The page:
Tracking human migration through bacteria

While we’re on the topic of the Austronesian migration, the same issue of Science also carried another article about the tracing of human migration through the pacific. This time, the tracing of human bacteria indicate two splits of pacific populations from Asian ones, the first occurring around 30,000 years ago, while the second through one of the Austronesian subgroups 5,000 years ago.

Role of Bacteria 15
photo credit: INeedCoffee

The Peopling of the Pacific from a Bacterial Perspective
Science, 23 January 2009
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The Chinese origin of Pacific Islanders

Archaeologist Jiao Tianlong is exploring the origins of the Austronesian people, who spread their language and technology from Southeast China and Taiwan to the rest of Southeast Asia and the Pacific Islands some 6,000 years ago.

Archaeologists Find Evidence of Origin of Pacific Islanders
Voice of America, 31 March 2008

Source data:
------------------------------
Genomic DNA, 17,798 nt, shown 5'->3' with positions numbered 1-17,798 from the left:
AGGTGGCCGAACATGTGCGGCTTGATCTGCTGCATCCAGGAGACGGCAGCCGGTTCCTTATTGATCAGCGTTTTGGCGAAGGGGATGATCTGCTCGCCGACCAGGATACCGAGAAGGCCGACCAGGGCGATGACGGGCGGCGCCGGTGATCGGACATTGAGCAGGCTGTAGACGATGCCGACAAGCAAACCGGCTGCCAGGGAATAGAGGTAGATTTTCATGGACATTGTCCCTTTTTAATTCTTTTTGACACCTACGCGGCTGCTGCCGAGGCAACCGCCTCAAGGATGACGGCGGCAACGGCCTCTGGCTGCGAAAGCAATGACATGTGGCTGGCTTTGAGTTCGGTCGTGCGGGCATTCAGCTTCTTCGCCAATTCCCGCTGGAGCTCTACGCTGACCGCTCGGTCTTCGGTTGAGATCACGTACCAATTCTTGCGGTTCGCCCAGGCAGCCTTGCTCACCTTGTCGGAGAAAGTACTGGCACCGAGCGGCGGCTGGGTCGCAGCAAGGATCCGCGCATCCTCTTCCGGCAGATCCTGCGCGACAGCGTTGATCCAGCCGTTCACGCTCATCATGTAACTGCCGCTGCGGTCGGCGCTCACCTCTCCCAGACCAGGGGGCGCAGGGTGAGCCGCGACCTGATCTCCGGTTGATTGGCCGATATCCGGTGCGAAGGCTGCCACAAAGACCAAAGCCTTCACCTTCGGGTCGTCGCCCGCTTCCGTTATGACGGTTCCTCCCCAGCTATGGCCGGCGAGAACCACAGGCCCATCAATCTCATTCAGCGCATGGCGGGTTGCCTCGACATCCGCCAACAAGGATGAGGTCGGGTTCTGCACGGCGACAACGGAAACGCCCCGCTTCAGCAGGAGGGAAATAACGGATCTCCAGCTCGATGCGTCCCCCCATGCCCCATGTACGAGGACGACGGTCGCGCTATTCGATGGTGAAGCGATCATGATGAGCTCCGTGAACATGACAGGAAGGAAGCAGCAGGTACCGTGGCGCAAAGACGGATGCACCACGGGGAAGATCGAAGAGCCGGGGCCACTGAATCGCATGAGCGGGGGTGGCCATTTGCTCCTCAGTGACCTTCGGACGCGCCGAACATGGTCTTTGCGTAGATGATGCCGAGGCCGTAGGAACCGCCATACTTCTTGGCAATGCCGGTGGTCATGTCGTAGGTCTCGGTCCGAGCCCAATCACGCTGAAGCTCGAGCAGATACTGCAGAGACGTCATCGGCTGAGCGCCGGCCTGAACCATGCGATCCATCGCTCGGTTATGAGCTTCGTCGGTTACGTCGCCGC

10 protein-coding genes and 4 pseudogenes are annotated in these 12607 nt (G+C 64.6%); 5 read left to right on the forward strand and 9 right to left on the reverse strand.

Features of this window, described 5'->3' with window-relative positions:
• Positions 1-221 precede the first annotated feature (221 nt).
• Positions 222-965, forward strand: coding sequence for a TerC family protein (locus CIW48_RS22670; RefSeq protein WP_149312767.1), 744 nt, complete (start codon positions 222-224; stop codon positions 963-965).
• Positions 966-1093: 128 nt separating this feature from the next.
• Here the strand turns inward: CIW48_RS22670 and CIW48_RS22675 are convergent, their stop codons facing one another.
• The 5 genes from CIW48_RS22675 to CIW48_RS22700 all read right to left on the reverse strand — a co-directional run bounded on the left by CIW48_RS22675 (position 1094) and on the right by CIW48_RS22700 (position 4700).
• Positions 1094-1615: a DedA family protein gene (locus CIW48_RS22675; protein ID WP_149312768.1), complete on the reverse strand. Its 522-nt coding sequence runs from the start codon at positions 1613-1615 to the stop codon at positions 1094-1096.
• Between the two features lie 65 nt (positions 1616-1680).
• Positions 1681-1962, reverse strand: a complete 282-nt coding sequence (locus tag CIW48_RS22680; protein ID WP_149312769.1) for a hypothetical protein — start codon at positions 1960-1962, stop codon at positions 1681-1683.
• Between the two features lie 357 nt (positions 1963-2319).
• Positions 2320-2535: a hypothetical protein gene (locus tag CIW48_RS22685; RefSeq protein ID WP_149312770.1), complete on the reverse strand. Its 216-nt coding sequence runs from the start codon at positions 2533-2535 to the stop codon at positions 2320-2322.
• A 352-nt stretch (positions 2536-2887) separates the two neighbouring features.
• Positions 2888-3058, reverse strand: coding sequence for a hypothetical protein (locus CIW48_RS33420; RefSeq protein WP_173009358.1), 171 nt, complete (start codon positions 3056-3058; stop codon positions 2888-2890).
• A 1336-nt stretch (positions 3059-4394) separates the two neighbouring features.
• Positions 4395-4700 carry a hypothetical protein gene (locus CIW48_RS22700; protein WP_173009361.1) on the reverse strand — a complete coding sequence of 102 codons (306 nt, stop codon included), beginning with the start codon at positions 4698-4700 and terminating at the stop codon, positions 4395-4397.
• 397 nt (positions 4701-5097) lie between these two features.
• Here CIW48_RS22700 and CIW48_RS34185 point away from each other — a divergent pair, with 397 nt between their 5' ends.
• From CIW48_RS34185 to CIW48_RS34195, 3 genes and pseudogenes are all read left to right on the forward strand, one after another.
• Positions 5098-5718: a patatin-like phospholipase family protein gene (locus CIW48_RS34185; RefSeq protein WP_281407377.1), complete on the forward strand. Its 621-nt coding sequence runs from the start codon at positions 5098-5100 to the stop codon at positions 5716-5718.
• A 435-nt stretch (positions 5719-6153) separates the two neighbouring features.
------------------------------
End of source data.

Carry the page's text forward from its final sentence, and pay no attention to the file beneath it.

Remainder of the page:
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Ph.D scholarship in geochronological studies on faunal evolution and hominin dispersal in South and Southeast Asia during the Late Quaternary

From the Quaternary Dating Laboratory, Roskilde University, Denmark. The deadine is in two weeks!

Applications are invited for the above Ph.D scholarship, which will be based at the Quaternary Dating Laboratory, Roskilde University, Denmark and affiliated to GESS (the Graduate Programme in Environmental Stress Studies). The scholarship is for a period of 3 years and must be filled as soon as possible (applications required by 15 February 2008). Salary will be around 268,000 Danish kroner per year, before tax and deductions.
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Pacific Islanders’ Ancestry Emerges in Genetic Study

New light is shed of how the pacific islands were populated in a study published in the journal of the Public Library of Science – Genetics. The new study shows that the pacific islanders share very little genetic traits with those from Melanesia (the region encompassing Maluku to the east and Fiji to the west) and have much more in common with the aboriginies in Taiwan and East Asia. This in turn infers that a human migration from Taiwan eastwards had little interaction with Melanesia, and that the colonization of the pacific islands were not a result of Melanesians moving east.

Pacific Islanders’ Ancestry Emerges in Genetic Study
New York Times, 18 January 2008
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